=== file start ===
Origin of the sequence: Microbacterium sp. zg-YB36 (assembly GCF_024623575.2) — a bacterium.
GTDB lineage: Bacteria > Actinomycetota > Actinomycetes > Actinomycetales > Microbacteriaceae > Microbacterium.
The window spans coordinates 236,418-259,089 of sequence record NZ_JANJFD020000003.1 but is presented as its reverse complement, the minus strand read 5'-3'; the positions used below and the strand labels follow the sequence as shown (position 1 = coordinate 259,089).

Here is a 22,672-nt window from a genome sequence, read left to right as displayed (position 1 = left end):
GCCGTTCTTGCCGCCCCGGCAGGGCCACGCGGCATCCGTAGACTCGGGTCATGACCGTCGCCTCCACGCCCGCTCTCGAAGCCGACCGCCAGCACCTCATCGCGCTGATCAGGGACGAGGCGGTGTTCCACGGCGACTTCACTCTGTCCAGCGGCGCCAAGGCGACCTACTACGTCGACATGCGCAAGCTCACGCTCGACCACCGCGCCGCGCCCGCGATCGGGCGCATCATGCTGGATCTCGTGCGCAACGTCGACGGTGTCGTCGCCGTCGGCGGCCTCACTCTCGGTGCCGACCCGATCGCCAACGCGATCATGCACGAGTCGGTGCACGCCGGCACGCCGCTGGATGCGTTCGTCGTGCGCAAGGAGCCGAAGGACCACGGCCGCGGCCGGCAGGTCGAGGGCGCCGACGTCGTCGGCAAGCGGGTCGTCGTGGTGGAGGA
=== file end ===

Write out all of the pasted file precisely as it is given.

Origin of the sequence: Microbacterium sp. zg-YB36 (assembly GCF_024623575.2) — a bacterium.
GTDB lineage: Bacteria > Actinomycetota > Actinomycetes > Actinomycetales > Microbacteriaceae > Microbacterium.
The window spans coordinates 236,418-259,089 of sequence record NZ_JANJFD020000003.1 but is presented as its reverse complement, the minus strand read 5'-3'; the positions used below and the strand labels follow the sequence as shown (position 1 = coordinate 259,089).

Here is a 22,672-nt window from a genome sequence, read left to right as displayed (position 1 = left end):
GCCGTTCTTGCCGCCCCGGCAGGGCCACGCGGCATCCGTAGACTCGGGTCATGACCGTCGCCTCCACGCCCGCTCTCGAAGCCGACCGCCAGCACCTCATCGCGCTGATCAGGGACGAGGCGGTGTTCCACGGCGACTTCACTCTGTCCAGCGGCGCCAAGGCGACCTACTACGTCGACATGCGCAAGCTCACGCTCGACCACCGCGCCGCGCCCGCGATCGGGCGCATCATGCTGGATCTCGTGCGCAACGTCGACGGTGTCGTCGCCGTCGGCGGCCTCACTCTCGGTGCCGACCCGATCGCCAACGCGATCATGCACGAGTCGGTGCACGCCGGCACGCCGCTGGATGCGTTCGTCGTGCGCAAGGAGCCGAAGGACCACGGCCGCGGCCGGCAGGTCGAGGGCGCCGACGTCGTCGGCAAGCGGGTCGTCGTGGTGGAGGA